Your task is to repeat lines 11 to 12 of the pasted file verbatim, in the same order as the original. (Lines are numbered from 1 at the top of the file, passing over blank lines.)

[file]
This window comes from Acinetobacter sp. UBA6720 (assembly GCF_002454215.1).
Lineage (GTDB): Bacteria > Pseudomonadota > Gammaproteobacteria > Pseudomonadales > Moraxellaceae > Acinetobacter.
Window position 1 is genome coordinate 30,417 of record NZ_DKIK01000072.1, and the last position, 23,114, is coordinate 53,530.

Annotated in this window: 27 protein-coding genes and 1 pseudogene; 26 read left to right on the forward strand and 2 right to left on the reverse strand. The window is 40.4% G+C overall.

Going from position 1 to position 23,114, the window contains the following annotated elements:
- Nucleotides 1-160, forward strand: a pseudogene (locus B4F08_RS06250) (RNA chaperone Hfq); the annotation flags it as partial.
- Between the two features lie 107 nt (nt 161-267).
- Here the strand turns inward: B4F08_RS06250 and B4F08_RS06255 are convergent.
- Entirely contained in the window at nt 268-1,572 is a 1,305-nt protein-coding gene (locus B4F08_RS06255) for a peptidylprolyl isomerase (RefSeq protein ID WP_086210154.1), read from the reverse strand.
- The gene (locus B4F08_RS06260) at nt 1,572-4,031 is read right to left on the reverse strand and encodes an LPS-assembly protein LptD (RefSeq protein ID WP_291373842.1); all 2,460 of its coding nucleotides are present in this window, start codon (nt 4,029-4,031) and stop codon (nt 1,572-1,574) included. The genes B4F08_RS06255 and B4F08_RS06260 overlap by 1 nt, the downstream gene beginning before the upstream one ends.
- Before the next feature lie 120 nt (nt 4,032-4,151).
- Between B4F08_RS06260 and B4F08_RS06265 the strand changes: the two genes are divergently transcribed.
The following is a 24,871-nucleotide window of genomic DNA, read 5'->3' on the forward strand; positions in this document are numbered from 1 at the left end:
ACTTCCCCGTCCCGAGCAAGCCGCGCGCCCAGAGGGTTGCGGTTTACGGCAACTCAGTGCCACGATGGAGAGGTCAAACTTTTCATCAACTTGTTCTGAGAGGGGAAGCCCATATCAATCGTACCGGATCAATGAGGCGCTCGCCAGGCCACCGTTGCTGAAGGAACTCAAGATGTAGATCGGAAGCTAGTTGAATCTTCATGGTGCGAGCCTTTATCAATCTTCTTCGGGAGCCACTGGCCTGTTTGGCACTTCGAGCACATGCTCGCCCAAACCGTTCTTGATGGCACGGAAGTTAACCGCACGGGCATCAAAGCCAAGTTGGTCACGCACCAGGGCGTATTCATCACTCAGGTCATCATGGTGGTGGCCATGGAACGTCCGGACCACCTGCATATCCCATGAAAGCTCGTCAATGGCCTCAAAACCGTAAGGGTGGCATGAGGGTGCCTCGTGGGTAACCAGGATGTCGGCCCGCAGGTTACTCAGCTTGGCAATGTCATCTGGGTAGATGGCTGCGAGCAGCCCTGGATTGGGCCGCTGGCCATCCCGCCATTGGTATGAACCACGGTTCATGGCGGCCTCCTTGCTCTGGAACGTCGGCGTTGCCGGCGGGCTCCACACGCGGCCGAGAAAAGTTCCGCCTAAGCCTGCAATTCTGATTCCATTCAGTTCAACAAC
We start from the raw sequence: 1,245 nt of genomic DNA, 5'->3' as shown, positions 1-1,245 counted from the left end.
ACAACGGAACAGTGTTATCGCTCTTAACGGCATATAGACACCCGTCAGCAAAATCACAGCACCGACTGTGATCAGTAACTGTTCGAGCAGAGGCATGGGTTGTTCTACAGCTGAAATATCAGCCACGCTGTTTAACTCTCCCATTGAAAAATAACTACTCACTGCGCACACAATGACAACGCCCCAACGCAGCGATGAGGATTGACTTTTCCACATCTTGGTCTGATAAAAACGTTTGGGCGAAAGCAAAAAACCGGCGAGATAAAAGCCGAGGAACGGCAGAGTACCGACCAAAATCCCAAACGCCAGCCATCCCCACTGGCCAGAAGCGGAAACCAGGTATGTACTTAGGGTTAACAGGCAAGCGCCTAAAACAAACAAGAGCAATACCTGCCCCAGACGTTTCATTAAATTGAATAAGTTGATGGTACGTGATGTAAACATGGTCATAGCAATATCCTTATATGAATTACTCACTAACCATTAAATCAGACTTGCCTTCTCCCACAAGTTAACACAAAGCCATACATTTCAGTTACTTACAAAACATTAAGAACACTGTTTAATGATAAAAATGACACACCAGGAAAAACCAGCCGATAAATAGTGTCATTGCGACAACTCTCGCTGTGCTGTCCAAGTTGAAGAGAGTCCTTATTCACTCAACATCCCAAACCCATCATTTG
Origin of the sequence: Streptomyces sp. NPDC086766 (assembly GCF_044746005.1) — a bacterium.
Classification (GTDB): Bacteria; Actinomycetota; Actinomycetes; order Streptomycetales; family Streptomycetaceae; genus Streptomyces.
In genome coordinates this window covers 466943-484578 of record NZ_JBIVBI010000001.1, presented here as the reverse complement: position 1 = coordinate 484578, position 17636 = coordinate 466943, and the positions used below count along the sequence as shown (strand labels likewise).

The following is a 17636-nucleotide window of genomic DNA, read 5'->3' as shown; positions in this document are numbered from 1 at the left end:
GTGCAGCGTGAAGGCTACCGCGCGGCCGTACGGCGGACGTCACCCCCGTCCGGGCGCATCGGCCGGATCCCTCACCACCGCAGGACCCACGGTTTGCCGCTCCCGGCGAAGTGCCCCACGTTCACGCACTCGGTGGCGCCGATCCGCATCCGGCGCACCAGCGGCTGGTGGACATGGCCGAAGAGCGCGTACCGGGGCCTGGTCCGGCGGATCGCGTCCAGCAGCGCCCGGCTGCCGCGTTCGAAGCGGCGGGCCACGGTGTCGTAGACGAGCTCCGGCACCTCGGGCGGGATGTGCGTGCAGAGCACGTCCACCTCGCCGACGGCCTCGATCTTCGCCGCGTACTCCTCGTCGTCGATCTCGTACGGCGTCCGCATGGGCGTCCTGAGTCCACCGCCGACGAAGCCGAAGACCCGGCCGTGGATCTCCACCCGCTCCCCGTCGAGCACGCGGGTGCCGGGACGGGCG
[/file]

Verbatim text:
- Before the next feature lie 120 nt (nt 4,032-4,151).
- Between B4F08_RS06260 and B4F08_RS06265 the strand changes: the two genes are divergently transcribed.